Most People Have No Idea This Unique Tunnel In New York Exists
If you’ve ever lived in New York, then you’re more than aware of how much fascinating history our state is home to. Here, New York City is one of the many places where you can easily walk by riveting history and not even know it was hiding right in plain sight. No longer open for tours, the Atlantic Avenue Tunnel has now been abandoned twice, leaving much to discuss about this historic landmark.
What many consider to be the world’s oldest subway tunnel, the Atlantic Avenue Tunnel (also known as the Cobble Hill Tunnel) was built in 1844. You may not imagine this era to be one that would have Brooklyn’s streets busy, but boy would you be wrong! Taking seven months to build, the tunnel had no stations for you to hop on board the Long Island Rail Road and was built to help reduce the area’s chaos. Open and operating for a relatively short period of time, the tunnel served as being a main part of the routes that from New York to Boston and Manhattan to Long Island.
In 1861, the tunnel would be closed and sealed off…or so we thought! The man who was hired to seal shut the tunnel ended up cutting some pretty big corners, only filling in the ends of the tunnel and capping off the holes in the street. Over the years, scandalous rumors and legends would form over what remained in the abandoned tunnel, but overall it was completely forgotten about until the early 1980s.
In the early 1980s, a young engineering student by the name of Bob Diamond would make the discovery of a lifetime. After hearing about the story of John Wilkes Booth burying his lost journal in an old subway tunnel underneath Brooklyn, Bob was instantly inspired to figure out this long-discussed mystery. After much research and with serious determination, Bob would eventually find the old plans for the Atlantic Avenue tunnel and would find himself crawling down into a small manhole cover, found at the corner of Atlantic Avenue and Court Street.
After entering the small manhole in 1981, Bob would find a small space that required him to dig with his own hands in order to find the top of the brick ceiling that lay underneath the busy streets. Breaking through the brick, he was greeted by a burst of air that he realized this legendary tunnel truly existed. Bob Diamond was put in charge of the abandoned landmark, and would thereafter dedicate his life to the history of this tunnel and showcasing it to New York. Up until 2010, Bob would run weekly tours of the tunnel, sharing his story and the history of it all to anyone who came to visit.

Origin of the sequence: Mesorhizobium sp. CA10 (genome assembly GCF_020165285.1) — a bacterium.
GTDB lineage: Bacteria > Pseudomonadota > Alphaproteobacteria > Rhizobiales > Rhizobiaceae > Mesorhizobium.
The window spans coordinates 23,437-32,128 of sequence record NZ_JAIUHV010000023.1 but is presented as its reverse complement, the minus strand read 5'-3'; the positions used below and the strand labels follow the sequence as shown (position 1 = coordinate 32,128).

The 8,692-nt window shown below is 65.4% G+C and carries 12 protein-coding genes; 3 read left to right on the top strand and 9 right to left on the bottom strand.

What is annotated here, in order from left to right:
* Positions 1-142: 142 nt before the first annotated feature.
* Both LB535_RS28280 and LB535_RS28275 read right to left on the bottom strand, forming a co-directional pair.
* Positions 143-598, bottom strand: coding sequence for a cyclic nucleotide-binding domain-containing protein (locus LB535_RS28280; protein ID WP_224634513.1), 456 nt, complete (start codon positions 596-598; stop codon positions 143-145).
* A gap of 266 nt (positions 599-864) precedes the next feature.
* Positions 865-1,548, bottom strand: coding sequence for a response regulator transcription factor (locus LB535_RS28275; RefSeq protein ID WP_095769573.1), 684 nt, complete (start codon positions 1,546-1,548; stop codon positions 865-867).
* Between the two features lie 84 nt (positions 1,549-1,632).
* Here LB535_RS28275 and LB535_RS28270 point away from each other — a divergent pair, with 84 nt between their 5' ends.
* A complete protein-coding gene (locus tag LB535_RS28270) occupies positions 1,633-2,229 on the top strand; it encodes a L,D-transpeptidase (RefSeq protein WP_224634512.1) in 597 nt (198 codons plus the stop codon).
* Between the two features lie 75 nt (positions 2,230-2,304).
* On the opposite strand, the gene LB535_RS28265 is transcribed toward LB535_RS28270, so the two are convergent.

To take a look at what it was like to enjoy a tour of this historic gem, watch the incredible video below!
Now it’s time to discuss some of the legends and mysterious rumors that surround this historic tunnel. Earlier we mentioned that after the tunnel was shut down in 1861, it was mostly forgotten about except for a few incidents. What brought this tunnel back into the media? In 1916 there were claims that German terrorists were making and storing bombs inside the tunnel and in 1940 the tunnel was even thought to be home to spies! An even creepier tale? Some say that during the construction of the tunnel, Irish immigrants were told that they would be working on Sundays, no longer able to attend church. Angered by this, a worker supposedly took out his gun and shot a British contractor, with the help of fellow workers the men are said to have buried the body inside of the tunnel walls. Creepy!
Another major mystery to this tunnel? There are still 6 blocks of the tunnel that have remained blocked off by dirt, untouched since the 1800s. Among many, Bob Diamond claims and theorizes that inside the blocked off area of the tunnel remains an old wood-burning locomotive that was once a part of the Long Island Railroad. Claims of missing locomotives from the LIRR and magnetic detections of a large object only further fuel peoples theories as to what lies inside here. Another thing Bob believes will be found inside the tunnel is John Wilkes Booth’s missing journal.
Interested in hearing more from Bob Diamond and learning more about this historic tunnel? Check out this amazing video below, you won’t want to miss it!
Were you ever able to enjoy a tour of this abandoned tunnel in New York before tours were stopped? If you’re interested in exploring more abandoned places in New York, click here.